Fresh from his history-making decision to snub the EU’s association agreement, Ukrainian President Viktor Yanukovych is coming down heavily on the side of a “strategic partnership” with Russia. The BBC reports that this week Yanukovych flew to Sochi in Southern Russia for “surprise talks” with Putin:
In Sochi, Mr Yanukovych discussed “preparation of a future treaty on strategic partnership” with Russia, his press service said.The talks covered various economic issues, the statement said, without elaborating.Mr Putin has been urging Ukraine to join Russia’s customs union with Belarus and Kazakhstan – a union whose entry terms are far less demanding than the EU’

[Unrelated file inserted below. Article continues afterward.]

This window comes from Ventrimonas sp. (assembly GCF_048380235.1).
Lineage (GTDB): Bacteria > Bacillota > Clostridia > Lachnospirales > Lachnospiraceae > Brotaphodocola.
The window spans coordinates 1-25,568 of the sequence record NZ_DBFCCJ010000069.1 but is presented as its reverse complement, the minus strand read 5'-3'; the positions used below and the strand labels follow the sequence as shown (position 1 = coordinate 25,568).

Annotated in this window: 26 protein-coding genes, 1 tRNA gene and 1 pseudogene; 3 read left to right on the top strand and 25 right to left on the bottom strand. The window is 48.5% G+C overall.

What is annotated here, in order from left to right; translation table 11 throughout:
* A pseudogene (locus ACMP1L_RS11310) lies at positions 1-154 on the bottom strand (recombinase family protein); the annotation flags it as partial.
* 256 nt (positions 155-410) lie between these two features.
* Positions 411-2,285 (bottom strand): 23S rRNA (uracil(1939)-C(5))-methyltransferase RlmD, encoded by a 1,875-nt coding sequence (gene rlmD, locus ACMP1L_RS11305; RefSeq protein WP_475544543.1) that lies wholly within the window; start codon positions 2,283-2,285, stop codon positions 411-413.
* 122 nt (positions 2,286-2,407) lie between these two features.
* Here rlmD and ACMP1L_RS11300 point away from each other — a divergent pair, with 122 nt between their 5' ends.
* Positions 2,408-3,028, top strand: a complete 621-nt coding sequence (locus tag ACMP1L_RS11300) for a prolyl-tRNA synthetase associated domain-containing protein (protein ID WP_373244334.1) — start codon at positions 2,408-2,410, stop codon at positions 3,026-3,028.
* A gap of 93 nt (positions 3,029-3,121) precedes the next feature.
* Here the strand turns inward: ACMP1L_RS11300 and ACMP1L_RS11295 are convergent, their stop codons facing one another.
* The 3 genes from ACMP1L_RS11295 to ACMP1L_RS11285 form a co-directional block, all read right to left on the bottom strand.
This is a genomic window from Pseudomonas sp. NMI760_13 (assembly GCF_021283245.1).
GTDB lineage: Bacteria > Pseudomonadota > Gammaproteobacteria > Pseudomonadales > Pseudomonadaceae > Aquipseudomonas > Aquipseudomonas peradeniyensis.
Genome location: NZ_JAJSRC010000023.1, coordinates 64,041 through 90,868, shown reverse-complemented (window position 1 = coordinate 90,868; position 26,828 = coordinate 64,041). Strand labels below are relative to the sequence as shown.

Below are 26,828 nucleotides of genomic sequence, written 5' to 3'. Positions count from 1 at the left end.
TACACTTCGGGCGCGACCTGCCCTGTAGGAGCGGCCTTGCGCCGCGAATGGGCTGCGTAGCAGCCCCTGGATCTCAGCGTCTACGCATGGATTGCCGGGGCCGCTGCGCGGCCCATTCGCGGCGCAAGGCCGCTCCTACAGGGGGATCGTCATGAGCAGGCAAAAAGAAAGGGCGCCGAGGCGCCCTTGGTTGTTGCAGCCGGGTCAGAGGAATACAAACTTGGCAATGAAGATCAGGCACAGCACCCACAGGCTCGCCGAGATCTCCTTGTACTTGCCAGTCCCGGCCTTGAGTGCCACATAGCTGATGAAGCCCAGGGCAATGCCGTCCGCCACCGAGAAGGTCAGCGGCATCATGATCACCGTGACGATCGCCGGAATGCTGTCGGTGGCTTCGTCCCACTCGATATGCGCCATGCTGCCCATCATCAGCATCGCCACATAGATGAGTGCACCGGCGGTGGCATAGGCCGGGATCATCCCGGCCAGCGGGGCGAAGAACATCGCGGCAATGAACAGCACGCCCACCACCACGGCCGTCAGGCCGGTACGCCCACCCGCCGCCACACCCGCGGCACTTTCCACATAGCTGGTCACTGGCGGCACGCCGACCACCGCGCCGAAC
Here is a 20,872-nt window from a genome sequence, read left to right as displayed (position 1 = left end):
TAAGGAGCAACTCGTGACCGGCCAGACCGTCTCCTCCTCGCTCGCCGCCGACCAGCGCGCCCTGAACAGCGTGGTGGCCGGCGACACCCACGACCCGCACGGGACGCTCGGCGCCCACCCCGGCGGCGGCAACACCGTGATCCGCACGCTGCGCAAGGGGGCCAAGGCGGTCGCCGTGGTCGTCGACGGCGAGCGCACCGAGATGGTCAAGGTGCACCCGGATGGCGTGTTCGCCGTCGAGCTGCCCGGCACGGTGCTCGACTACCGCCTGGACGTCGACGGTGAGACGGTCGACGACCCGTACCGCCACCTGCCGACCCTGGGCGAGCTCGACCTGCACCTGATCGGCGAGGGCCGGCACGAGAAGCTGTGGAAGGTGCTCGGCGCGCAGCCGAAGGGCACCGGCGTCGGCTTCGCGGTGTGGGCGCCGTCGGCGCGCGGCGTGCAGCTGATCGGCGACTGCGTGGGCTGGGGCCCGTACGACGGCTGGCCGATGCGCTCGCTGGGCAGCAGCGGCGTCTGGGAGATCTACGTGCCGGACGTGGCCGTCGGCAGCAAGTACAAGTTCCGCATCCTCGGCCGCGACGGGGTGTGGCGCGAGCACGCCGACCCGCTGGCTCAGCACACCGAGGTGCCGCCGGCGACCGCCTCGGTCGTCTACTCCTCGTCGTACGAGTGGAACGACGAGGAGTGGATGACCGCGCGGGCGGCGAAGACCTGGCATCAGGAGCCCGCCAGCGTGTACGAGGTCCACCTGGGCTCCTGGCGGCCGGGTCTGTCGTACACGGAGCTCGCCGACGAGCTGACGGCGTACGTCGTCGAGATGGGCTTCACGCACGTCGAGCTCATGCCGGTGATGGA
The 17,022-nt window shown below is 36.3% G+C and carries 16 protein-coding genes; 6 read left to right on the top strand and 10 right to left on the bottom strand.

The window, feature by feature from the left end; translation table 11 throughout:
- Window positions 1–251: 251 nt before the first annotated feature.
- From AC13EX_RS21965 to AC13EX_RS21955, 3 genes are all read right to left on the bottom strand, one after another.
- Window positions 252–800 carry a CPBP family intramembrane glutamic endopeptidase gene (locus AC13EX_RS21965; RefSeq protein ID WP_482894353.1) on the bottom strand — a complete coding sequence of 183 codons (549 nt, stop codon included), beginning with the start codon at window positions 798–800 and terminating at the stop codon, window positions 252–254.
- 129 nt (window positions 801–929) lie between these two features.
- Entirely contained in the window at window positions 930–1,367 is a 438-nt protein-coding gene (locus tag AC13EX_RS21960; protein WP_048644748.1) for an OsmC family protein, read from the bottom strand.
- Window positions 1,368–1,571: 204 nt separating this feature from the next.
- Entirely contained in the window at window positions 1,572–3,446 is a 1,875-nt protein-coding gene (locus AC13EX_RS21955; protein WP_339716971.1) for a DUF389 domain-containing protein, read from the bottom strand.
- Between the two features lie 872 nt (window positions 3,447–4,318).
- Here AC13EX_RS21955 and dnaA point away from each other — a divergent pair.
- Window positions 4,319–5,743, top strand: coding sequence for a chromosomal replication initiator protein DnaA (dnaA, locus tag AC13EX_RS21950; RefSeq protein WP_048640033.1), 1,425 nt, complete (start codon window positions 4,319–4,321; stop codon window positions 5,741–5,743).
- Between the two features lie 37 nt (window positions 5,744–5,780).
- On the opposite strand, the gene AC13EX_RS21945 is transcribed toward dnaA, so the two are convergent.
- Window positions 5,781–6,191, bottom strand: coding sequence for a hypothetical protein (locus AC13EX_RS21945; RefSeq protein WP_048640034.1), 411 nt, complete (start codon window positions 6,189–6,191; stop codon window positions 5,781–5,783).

But despite this visit, the Russia-Ukraine relationship is still very much in flux. In Kiev, thousands are still protesting the original decision to turn down the EU, and behind the public protests Ukrainian oligarchs are split over whether their country should throw in its lot with the Russia or not.Moreover, it’s not clear that Russia has the financial resources to make the deal stick. Putin is fighting the tide of history, because economic logic pulls Ukraine toward the much larger and richer markets to its west. The economic challenges to the Russia-Ukraine relationship become even more intense when you view the Sochi story in light of the rest of Yanukovych’s trip. Right before flying into Sochi, Yanukovych was in China to ask for financial aid from the country. China declined to announce any aid packages, and now Putin has to buy Ukraine on his own.This incident also illustrates limits on Sino-Russia coordination: China isn’t going to risk its relationship with Europe to help finance Putin’s neo-imperial project. While Russia and China are both interested in reducing US power, the two largest land powers in the world are jealous of one another and China in particular gets so many benefits from participation in the global trading system that Russia can’t count on it for support.So Putin is on his own with Ukraine, and the big question is whether he can buy off enough Ukrainian oligarchs to make the country come back to the fold permanently, all the while carrying the responsibility for Ukraine’s faltering economy. Ineffective and uncoordinated US and EU policies have given Putin a huge opportunity, but we don’t yet know whether Russia has the financial resources and Yanukovych has enough popular support to parlay that opportunity into a long-term deal.